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J Gen Intern Med. 2011 Oct;26(10):1168-74. doi: 10.1007/s11606-011-1761-2. Epub 2011 Jun 25.

The patient-doctor relationship and online social networks: results of a national survey.

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  • 1Indiana University Health, Indianapolis, IN 46202, USA. gbosslet@iupui.edu

Abstract

BACKGROUND:

The use of online social networks (OSNs) among physicians and physicians-in-training, the extent of patient-doctor interactions within OSNs, and attitudes among these groups toward use of OSNs is not well described.

OBJECTIVE:

To quantify the use of OSNs, patient interactions within OSNs, and attitudes toward OSNs among medical students (MS), resident physicians (RP), and practicing physicians (PP) in the United States.

DESIGN/SETTING:

A random, stratified mail survey was sent to 1004 MS, 1004 RP, and 1004 PP between February and May 2010.

MEASUREMENTS:

Percentage of respondents reporting OSN use, the nature and frequency of use; percentage of respondents reporting friend requests by patients or patients' family members, frequency of these requests, and whether or not they were accepted; attitudes toward physician use of OSNs and online patient interactions.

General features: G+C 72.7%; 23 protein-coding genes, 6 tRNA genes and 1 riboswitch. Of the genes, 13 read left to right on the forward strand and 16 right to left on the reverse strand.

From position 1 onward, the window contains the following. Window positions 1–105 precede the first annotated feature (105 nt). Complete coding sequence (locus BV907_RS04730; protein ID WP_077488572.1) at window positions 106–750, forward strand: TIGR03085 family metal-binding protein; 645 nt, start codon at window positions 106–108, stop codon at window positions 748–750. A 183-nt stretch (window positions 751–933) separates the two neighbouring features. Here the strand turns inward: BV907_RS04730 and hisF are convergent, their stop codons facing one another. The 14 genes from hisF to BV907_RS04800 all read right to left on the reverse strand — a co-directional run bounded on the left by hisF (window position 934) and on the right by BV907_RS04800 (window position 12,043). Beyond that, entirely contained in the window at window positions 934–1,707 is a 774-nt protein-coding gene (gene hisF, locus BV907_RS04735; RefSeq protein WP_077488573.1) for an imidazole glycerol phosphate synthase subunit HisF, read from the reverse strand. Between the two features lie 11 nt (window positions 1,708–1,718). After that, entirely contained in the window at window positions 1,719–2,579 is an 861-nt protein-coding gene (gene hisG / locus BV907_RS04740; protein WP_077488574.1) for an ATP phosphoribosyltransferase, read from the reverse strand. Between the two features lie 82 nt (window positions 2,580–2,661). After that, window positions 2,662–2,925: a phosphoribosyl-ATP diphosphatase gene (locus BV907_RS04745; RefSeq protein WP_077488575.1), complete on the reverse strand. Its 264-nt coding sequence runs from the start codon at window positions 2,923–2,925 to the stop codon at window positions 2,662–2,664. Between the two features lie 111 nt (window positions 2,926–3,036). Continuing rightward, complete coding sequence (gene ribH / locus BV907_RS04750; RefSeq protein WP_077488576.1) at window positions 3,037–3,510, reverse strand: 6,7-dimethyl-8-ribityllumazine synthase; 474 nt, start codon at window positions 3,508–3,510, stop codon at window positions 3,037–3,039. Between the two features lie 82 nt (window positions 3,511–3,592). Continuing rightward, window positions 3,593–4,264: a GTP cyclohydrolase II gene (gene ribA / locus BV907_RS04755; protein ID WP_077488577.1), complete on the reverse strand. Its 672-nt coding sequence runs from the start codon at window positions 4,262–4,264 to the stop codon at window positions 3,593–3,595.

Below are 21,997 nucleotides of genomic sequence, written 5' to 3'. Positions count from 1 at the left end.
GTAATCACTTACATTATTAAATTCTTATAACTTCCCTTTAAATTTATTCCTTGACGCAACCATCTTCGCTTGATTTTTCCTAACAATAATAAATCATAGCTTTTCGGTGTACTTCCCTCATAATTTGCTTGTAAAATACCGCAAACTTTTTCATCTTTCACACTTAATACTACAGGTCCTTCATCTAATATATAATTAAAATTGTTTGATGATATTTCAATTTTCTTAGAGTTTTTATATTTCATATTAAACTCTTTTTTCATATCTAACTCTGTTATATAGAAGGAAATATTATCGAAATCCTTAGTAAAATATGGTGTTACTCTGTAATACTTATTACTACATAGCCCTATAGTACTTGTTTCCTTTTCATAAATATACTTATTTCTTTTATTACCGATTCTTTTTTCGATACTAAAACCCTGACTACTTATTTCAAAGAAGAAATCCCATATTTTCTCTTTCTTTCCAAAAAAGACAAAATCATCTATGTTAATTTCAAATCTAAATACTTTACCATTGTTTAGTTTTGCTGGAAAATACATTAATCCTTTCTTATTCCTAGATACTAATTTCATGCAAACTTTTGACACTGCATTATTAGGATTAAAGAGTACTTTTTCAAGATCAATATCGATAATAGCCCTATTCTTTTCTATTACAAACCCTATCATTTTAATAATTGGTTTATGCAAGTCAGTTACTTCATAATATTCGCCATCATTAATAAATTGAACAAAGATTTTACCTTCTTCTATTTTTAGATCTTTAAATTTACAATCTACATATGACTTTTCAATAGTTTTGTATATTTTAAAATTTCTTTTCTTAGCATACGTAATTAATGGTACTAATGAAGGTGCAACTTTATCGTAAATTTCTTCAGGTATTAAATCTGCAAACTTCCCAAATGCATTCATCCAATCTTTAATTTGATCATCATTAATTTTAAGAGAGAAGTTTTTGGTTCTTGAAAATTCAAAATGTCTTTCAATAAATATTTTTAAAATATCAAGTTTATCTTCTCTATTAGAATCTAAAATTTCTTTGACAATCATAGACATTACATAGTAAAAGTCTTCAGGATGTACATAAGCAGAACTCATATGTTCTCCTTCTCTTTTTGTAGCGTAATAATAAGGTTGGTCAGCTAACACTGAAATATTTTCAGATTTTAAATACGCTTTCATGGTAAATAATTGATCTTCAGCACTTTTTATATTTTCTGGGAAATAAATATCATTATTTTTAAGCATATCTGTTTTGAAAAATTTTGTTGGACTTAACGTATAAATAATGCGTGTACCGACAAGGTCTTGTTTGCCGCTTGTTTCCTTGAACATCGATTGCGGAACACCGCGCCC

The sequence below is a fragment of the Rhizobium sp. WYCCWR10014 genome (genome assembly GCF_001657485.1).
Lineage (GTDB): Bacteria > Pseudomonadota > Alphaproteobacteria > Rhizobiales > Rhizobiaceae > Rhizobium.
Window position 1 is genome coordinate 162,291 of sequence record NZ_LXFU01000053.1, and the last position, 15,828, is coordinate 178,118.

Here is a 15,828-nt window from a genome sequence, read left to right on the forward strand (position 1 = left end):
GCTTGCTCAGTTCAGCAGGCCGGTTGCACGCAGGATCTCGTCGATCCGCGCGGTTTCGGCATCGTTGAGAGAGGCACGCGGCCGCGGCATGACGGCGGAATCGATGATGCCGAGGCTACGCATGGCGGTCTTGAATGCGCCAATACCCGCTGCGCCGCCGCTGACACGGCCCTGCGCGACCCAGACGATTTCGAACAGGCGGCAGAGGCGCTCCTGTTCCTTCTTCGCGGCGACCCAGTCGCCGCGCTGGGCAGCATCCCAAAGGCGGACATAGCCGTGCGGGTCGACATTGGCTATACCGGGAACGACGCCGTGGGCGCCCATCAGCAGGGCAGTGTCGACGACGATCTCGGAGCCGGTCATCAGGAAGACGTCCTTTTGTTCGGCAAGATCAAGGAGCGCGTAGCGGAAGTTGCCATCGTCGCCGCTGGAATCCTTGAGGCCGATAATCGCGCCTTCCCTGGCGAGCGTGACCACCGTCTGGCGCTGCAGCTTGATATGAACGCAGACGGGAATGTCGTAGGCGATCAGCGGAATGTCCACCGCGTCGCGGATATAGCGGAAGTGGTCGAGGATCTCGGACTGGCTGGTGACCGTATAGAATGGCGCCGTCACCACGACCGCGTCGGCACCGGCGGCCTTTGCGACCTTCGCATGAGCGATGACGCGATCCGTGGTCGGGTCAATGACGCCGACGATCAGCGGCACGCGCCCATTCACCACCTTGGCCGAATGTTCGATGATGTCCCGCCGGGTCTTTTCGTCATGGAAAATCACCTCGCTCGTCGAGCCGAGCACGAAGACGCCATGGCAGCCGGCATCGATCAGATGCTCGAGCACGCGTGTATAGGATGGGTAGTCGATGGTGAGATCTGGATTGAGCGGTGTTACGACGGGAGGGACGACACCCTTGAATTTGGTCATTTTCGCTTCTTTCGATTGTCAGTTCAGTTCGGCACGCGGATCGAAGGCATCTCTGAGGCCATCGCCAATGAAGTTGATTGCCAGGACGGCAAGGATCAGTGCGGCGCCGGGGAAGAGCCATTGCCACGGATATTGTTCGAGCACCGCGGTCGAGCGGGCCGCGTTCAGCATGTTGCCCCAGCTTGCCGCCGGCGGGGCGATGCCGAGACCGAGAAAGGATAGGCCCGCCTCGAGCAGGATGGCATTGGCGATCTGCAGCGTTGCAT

RESULTS:

The overall response rate was 16.0% (19.8% MS, 14.3% RP, 14.1% PP). 93.5% of MS, 79.4% of RP, and 41.6% of PP reported usage of OSNs. PP were more likely to report having visited the profile of a patient or patient's family member (MS 2.3%, RP 3.9%, PP 15.5%), and were more likely to have received friend requests from patients or their family members (MS 1.2%, RP 7.8%, PP 34.5%). A majority did not think it ethically acceptable to interact with patients within OSNs for either social (68.3%) or patient-care (68.0%) reasons. Almost half of respondents (48.7%) were pessimistic about the potential for OSNs to improve patient-doctor communication, and a majority (79%) expressed concerns about maintaining patient confidentiality.

CONCLUSION:

Personal OSN use among physicians and physicians-in-training mirrors that of the general population. Patient-doctor interactions take place within OSNs, and are more typically initiated by patients than by physicians or physicians-in-training. A majority of respondents view these online interactions as ethically problematic.

Comment in

PMID:
21706268
[PubMed - indexed for MEDLINE]
PMCID:
PMC3181288
Free PMC Article
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